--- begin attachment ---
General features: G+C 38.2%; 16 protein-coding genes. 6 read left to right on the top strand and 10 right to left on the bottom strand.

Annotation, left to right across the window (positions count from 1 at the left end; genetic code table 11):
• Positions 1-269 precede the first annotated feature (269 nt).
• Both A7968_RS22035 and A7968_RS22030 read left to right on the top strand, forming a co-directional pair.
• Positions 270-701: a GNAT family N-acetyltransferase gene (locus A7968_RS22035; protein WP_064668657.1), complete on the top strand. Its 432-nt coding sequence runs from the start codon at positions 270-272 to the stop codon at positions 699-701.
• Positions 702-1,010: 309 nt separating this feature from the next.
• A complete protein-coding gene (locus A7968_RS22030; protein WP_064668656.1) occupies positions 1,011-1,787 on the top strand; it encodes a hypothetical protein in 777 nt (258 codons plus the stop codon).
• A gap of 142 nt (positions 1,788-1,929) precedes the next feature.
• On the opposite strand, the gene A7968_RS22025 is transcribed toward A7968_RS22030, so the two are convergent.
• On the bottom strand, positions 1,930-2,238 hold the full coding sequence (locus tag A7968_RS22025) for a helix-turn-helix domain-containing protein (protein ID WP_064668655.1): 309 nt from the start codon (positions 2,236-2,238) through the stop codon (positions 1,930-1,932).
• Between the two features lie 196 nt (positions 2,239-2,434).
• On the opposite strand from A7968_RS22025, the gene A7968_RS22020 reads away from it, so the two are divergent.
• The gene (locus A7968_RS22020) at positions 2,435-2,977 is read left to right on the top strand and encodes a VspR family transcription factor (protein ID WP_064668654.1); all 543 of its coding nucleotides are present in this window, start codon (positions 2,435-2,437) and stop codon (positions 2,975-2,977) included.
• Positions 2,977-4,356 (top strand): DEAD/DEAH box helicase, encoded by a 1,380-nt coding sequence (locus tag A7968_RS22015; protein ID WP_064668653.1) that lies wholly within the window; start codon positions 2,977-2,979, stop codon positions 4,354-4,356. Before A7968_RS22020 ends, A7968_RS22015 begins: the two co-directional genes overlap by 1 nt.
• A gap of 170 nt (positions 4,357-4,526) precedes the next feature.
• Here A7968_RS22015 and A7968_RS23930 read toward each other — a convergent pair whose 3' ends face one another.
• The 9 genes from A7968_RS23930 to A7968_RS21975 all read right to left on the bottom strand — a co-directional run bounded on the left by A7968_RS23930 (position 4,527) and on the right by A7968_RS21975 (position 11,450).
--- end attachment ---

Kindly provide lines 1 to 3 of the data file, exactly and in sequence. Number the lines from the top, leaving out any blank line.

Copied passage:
General features: G+C 38.2%; 16 protein-coding genes. 6 read left to right on the top strand and 10 right to left on the bottom strand.

Annotation, left to right across the window (positions count from 1 at the left end; genetic code table 11):
• Positions 1-269 precede the first annotated feature (269 nt).